Decisions of the heart often don’t make a lot of sense on paper.
In Corcoran, Minn., Jill and Brian Dejewski have given up life in a two-story home and moved to a trailer park because more than half the people who live there fall below the poverty line.
Jill, at the time a seminary student at Bethel, started volunteering in the community 18 years ago and over time the couple helped set up and recruit volunteers for school homework help, English classes, food distribution, and legal help.
KARE 11’s Boyd Huppert reports that the couple decided it best if they, too, lived in the community, even while acknowledging there’s higher drug use, more poverty, and more domestic violence.
“There’s a lot more opportunities to experience purpose in your life,” Brian concluded.
“They really believe in what they’re doing here,” the mayor says. “They understand the significance of leading by example, of committing yourself to a cause, and they’re doing it. Frankly I wish that more of us were capable of doing that.”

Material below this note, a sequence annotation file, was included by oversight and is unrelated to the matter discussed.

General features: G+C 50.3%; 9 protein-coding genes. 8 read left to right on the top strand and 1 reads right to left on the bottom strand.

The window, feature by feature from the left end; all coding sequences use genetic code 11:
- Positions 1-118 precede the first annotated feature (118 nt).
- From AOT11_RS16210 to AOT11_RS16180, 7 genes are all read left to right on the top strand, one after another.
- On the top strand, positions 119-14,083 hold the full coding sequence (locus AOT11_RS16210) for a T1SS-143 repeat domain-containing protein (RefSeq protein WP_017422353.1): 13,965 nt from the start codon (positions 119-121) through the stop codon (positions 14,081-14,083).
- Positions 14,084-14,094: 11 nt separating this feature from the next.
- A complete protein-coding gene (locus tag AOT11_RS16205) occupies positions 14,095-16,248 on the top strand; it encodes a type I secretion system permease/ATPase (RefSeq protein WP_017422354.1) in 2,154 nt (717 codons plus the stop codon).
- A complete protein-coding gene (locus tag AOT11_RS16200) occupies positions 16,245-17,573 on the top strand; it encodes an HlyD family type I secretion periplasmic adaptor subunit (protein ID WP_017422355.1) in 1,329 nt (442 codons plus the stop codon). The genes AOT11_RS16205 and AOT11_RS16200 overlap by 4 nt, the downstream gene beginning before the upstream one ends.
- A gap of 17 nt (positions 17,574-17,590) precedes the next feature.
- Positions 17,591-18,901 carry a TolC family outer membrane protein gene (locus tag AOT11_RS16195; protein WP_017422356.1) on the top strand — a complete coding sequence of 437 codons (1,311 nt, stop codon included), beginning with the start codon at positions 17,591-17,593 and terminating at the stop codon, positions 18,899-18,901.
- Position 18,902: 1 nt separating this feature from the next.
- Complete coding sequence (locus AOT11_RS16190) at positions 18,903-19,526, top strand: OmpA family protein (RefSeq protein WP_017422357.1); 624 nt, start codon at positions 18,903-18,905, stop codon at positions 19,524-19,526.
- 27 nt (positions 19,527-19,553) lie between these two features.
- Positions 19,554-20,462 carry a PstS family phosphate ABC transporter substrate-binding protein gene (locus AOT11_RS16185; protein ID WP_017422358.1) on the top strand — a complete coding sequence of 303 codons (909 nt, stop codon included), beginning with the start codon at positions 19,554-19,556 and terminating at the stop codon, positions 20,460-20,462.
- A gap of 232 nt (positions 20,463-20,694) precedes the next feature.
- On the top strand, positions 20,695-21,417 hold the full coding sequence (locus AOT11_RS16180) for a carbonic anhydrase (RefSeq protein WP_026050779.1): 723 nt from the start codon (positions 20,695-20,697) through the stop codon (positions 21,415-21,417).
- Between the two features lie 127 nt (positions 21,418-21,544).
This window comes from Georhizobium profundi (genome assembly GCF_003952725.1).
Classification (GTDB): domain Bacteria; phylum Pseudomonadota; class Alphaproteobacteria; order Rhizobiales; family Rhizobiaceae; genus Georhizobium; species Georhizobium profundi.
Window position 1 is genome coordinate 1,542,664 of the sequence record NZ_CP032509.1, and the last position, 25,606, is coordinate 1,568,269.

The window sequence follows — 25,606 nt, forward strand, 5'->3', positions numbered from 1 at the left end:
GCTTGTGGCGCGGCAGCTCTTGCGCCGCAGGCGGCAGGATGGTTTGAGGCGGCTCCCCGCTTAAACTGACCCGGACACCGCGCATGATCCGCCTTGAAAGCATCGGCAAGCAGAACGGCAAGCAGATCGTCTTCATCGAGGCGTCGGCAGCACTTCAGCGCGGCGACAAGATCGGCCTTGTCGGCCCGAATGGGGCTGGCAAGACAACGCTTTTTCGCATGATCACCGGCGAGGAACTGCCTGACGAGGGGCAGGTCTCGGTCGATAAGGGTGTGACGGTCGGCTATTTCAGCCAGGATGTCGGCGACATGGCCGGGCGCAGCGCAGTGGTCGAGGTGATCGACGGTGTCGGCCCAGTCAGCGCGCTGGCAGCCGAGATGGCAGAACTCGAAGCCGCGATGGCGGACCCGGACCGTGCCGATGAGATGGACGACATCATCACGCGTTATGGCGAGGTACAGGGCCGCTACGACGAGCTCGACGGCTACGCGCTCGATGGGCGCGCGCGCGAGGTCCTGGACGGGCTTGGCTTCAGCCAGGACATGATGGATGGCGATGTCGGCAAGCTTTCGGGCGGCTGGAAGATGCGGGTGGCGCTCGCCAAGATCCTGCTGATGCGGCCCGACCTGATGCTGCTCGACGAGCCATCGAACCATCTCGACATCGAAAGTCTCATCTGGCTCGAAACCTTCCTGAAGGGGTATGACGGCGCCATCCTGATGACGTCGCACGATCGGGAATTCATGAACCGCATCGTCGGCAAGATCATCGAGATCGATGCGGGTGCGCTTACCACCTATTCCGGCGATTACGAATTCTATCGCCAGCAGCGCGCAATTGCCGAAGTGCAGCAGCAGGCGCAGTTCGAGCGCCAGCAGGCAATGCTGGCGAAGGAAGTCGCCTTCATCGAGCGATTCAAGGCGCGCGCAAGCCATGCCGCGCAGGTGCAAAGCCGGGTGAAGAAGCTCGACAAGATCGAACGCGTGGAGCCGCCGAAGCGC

Amy Denneson, the principal at Rockford Middle School, has also gained an appreciation for the Dejewskis’ ability to get things done. During her first year as principal she received a call from Jill. “She said, ‘Hey, I am working out at Maple Hill and do you want to get together for coffee and talk.'”
The conversation started a partnership that now sees Rockford Middle School teachers traveling to the park two days a week to offer additional after-school instruction.
Denneson says she likes to think she would have discovered the needs at Maple Hill on her own, “but it took that, ‘Hey, come take a look and let’s see what we can do, because I think together we can make a difference.'”